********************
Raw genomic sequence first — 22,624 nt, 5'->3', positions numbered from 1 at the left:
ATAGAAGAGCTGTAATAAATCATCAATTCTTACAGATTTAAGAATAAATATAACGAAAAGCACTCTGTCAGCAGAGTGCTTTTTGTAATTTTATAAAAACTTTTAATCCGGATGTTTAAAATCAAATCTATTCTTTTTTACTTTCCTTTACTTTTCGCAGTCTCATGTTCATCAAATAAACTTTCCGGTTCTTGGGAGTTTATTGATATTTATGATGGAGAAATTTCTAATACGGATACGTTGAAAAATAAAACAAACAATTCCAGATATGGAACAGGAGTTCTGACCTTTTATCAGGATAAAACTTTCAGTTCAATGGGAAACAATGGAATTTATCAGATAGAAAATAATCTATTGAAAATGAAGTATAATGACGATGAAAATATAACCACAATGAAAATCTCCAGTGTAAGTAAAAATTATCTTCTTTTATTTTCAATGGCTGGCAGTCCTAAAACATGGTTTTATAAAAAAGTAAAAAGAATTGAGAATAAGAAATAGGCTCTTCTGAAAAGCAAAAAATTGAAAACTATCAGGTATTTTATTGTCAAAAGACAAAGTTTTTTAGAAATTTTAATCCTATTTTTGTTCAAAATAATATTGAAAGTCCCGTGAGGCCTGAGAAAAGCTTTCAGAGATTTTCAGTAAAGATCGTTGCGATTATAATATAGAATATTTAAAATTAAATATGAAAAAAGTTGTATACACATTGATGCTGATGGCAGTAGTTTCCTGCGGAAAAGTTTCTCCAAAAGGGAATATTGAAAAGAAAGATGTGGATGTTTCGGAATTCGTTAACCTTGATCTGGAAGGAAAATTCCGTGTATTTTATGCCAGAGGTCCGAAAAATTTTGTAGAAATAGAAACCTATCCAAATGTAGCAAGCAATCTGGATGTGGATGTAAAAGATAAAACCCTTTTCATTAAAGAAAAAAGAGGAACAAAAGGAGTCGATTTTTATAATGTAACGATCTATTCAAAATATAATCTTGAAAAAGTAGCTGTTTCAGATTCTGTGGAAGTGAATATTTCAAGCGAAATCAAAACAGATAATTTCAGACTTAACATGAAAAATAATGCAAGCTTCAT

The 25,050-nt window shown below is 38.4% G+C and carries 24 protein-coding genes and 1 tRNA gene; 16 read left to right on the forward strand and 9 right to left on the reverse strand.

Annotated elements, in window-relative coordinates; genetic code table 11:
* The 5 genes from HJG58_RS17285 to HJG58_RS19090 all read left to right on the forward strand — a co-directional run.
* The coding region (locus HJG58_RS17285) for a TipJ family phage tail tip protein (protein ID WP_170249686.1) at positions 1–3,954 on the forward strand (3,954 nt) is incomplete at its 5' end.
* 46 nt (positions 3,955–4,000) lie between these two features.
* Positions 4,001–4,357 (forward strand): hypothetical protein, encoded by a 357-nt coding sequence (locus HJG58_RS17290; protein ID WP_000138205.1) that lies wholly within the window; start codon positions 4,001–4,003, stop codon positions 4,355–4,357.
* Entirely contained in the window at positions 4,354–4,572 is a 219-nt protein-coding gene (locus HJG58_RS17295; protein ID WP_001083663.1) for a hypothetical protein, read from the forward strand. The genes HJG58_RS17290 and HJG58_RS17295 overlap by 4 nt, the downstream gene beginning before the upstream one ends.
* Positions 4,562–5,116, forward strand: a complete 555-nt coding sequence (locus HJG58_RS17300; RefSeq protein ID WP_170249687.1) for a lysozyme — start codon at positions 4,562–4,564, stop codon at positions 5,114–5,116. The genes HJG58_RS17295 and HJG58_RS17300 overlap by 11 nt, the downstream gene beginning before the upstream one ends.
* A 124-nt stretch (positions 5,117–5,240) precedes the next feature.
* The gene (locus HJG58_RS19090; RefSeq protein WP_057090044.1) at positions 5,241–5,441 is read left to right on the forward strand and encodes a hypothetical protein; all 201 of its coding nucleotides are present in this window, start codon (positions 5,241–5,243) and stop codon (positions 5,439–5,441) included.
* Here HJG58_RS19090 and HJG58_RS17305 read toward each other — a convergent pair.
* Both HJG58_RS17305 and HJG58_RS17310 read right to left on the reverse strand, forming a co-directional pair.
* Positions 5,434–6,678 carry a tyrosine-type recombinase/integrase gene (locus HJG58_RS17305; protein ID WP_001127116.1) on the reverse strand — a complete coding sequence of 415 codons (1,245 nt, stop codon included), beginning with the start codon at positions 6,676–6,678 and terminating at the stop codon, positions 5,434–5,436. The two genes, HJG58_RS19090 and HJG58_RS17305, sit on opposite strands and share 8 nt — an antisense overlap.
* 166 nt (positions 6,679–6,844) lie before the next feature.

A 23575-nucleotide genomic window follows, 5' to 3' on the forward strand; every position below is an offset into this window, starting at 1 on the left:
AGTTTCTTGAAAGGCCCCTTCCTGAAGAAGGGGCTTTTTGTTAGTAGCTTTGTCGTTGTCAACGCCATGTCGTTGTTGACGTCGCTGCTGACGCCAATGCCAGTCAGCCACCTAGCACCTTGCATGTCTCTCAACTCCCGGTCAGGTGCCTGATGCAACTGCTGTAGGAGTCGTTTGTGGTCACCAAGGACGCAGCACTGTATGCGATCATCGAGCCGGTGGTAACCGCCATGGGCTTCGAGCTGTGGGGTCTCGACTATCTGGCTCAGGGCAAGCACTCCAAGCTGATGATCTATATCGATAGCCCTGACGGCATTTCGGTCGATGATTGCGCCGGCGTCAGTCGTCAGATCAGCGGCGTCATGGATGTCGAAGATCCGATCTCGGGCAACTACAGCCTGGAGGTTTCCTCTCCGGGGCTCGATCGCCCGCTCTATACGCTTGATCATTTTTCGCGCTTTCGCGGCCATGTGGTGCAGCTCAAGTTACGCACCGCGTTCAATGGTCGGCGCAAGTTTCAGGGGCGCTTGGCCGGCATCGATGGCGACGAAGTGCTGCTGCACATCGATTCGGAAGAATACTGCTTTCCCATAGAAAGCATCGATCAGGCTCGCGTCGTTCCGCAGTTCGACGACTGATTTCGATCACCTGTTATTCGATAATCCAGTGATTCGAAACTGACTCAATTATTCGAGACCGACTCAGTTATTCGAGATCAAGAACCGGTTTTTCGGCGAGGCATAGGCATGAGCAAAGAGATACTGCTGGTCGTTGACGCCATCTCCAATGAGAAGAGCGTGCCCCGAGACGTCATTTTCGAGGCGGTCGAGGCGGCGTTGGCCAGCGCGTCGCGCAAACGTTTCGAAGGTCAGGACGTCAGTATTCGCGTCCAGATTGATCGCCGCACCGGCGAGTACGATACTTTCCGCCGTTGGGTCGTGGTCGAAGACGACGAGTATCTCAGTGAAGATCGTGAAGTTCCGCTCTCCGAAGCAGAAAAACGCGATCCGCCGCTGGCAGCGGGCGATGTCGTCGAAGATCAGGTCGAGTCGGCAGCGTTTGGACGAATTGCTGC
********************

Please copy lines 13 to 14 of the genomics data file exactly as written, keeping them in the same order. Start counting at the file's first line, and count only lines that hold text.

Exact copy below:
* Here HJG58_RS19090 and HJG58_RS17305 read toward each other — a convergent pair.
* Both HJG58_RS17305 and HJG58_RS17310 read right to left on the reverse strand, forming a co-directional pair.